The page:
During the vice-presidential debate, my normally peaceful relationship with my husband turned into a Soviet-era showdown. We both sat icily on opposite sides of the couch, and when I snorted at Sarah Palin's winking he glared at me. When he mumbled "lies" under his breath while Joe Biden was talking, I chucked a pillow at his head.
An iron curtain has descended in relationships across the country—on one side lie McCain supporters and on the other side Obama backers. With a looming economic crisis, two wars, a crumbling health care system and the future of energy in the balance, this election has captivated our nation. Voter registration is at an all time high and pundits expect turnout to be even greater. But the cost of this intense political passion is often our relationships. Politics can highlight fundamental differences or similarities in values and character and how these issues are handled can either make or break a relationship, so when is the right time to introduce them into your relationship without destroying it?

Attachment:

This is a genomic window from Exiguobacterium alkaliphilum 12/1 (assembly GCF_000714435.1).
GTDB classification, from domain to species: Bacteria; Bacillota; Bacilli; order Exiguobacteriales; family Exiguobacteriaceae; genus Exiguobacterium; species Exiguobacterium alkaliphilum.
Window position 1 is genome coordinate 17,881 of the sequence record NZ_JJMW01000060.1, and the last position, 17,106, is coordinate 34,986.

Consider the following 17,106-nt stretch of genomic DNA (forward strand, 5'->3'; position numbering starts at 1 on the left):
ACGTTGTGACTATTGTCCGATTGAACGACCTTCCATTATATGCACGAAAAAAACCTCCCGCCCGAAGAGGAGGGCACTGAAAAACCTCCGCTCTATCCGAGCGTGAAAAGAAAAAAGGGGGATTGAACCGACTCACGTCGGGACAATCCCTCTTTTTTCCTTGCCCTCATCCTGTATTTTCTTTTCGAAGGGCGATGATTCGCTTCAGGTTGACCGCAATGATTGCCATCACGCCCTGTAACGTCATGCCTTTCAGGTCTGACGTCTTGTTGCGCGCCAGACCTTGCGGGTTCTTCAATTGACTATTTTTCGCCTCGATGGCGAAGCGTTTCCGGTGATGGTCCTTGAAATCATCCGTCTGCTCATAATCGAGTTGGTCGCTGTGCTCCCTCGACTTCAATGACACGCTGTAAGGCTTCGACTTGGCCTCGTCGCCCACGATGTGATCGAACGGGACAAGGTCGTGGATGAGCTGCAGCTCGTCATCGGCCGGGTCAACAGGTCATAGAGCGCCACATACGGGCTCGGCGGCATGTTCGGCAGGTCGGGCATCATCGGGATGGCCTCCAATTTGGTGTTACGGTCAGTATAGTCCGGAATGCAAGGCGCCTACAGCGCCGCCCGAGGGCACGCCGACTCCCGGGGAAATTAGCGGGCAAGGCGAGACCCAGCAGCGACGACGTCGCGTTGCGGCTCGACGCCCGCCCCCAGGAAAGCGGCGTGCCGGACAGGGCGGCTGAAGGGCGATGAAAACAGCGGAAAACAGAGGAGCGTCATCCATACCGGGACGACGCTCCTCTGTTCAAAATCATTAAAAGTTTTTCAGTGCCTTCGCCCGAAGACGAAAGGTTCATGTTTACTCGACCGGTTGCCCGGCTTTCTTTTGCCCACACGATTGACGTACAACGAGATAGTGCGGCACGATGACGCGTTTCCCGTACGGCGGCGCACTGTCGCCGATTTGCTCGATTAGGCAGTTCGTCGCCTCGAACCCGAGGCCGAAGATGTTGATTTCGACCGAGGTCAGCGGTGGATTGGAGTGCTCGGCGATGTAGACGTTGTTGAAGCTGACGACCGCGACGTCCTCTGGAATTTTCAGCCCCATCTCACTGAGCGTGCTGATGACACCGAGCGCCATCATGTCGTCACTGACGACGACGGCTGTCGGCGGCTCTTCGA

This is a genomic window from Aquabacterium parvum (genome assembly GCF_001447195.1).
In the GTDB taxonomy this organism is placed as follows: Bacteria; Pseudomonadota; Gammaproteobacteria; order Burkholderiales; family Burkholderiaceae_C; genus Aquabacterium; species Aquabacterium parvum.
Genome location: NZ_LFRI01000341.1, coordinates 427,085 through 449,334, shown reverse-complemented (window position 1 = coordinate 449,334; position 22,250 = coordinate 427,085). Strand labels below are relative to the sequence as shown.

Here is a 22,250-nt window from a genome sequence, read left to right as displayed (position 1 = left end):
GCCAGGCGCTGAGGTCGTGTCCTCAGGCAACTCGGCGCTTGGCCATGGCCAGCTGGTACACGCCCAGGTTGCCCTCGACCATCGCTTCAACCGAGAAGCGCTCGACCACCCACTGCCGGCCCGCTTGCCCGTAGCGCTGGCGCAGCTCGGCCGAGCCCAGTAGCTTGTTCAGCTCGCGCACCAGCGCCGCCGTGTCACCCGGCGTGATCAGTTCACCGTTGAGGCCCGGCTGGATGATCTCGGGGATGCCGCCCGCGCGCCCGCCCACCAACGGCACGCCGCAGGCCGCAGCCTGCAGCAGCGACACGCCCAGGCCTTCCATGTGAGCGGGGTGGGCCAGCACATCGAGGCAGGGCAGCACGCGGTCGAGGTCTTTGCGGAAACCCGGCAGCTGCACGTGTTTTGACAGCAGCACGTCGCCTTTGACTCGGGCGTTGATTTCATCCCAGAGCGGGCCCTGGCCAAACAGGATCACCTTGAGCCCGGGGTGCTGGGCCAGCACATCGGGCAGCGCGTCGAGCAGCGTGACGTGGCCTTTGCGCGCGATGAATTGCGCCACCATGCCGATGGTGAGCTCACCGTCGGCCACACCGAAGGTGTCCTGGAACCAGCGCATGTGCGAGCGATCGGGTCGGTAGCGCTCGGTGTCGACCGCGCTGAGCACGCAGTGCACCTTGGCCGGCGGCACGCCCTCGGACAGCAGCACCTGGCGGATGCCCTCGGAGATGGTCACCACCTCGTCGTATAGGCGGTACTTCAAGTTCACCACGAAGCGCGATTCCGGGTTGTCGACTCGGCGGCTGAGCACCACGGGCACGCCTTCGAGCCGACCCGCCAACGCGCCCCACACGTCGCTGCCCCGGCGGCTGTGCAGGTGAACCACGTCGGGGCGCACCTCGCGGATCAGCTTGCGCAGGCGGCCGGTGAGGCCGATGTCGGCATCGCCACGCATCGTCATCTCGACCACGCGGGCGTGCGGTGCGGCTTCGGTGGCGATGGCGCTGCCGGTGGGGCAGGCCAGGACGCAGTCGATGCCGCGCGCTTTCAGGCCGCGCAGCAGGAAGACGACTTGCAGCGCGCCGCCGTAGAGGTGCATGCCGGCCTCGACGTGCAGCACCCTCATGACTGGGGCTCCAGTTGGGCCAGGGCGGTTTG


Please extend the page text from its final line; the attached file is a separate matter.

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With political stakes and emotions running so high, many couples would rather drop the iron curtain than engage in a potentially nuclear conversation. According to a recent poll conducted by VitalSmarts and the New York Times bestselling authors of Crucial Conversations, 77 percent of people avoid discussing politics, and one in ten say they stay away from political banter at all costs. Nearly half of respondents have had bad experiences when sharing their political views—and rather than risk a verbal battle, they hunker down and shut up.